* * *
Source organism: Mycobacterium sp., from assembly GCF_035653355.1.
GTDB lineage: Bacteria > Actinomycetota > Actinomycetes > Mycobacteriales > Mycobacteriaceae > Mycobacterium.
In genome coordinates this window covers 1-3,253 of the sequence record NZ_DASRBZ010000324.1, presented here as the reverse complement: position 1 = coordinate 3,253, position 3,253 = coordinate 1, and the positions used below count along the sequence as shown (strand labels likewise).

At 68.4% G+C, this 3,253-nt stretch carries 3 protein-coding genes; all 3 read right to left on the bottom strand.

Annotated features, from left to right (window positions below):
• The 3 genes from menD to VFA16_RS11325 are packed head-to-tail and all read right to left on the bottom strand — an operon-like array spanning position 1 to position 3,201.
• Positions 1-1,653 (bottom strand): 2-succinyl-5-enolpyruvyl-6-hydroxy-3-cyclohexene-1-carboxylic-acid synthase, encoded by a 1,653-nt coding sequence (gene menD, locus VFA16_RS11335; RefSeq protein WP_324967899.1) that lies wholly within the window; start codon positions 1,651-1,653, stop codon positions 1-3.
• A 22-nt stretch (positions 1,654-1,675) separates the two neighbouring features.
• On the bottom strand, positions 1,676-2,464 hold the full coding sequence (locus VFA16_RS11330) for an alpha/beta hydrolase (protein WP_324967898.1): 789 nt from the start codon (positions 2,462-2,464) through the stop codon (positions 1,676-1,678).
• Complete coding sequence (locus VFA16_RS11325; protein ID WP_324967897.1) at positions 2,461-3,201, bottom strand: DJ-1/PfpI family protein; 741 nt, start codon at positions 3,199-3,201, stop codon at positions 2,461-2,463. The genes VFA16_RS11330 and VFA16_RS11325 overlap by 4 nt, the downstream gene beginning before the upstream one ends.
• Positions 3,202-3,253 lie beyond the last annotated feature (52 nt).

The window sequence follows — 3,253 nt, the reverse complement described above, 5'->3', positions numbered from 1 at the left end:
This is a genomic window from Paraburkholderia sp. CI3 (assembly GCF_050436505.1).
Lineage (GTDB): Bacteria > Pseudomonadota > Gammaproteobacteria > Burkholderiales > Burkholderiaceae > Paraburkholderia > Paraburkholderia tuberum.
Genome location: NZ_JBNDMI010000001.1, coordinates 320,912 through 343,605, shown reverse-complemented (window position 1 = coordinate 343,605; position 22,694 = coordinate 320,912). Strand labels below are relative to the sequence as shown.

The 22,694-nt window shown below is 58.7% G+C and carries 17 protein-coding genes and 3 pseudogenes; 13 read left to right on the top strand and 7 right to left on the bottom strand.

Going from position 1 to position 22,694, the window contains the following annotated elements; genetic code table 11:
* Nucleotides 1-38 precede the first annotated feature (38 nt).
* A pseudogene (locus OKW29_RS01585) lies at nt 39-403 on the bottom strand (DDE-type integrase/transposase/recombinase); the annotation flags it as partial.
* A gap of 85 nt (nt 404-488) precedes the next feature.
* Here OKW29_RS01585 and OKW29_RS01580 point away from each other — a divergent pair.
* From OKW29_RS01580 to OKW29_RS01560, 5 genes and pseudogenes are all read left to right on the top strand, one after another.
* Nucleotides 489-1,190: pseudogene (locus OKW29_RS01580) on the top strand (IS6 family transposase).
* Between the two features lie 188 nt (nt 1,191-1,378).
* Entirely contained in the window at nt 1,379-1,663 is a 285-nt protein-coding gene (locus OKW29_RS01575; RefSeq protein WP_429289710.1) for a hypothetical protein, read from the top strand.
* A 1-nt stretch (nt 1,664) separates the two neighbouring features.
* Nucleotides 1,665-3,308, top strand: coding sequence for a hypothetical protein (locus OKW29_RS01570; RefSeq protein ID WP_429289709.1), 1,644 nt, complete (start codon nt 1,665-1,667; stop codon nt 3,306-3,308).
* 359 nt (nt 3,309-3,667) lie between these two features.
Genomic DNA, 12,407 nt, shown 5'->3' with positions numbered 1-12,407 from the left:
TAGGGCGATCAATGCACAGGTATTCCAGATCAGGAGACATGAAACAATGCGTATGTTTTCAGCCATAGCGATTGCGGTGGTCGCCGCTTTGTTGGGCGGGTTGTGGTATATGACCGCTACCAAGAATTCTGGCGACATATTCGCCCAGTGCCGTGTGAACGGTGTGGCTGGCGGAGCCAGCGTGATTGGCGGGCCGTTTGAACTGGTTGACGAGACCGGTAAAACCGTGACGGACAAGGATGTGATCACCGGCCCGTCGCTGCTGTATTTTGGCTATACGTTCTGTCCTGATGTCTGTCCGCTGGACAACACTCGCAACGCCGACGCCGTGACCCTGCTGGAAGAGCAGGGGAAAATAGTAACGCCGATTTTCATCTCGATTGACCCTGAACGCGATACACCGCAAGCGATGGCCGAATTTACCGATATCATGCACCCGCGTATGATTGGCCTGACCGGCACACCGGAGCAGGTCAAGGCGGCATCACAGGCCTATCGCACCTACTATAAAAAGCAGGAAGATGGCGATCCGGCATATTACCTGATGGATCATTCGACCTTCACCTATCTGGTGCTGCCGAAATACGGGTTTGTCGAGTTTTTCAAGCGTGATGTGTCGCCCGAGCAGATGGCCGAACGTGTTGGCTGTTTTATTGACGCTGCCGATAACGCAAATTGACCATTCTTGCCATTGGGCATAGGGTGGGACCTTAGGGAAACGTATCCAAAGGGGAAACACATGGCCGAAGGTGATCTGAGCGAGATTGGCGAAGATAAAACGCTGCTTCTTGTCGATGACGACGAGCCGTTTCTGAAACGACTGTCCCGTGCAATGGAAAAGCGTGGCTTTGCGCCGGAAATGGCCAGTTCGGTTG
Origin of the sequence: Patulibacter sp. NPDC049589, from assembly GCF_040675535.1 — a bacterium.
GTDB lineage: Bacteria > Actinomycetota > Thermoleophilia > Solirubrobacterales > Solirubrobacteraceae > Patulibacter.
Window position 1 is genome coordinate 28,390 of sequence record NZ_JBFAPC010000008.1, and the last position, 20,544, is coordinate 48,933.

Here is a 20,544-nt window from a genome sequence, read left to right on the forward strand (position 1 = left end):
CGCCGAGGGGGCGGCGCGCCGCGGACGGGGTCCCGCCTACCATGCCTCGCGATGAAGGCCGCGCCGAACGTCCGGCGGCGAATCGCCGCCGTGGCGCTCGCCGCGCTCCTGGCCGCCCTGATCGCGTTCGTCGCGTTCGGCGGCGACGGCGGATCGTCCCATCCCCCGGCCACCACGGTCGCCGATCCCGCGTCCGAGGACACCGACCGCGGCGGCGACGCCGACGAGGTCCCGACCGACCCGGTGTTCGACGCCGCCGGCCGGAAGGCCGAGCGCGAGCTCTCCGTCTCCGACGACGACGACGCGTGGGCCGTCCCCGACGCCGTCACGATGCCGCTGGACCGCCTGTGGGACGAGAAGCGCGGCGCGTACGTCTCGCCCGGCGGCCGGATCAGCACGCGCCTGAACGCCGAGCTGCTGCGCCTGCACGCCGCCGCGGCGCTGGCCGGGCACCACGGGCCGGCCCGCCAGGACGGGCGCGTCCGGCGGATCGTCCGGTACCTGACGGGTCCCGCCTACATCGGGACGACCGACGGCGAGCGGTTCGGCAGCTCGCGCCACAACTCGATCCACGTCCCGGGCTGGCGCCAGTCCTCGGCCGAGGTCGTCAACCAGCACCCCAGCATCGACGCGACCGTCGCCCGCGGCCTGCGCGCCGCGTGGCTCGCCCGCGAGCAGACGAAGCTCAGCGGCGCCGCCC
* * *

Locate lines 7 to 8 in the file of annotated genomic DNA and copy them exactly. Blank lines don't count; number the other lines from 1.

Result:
• Positions 1-1,653 (bottom strand): 2-succinyl-5-enolpyruvyl-6-hydroxy-3-cyclohexene-1-carboxylic-acid synthase, encoded by a 1,653-nt coding sequence (gene menD, locus VFA16_RS11335; RefSeq protein WP_324967899.1) that lies wholly within the window; start codon positions 1,651-1,653, stop codon positions 1-3.
• A 22-nt stretch (positions 1,654-1,675) separates the two neighbouring features.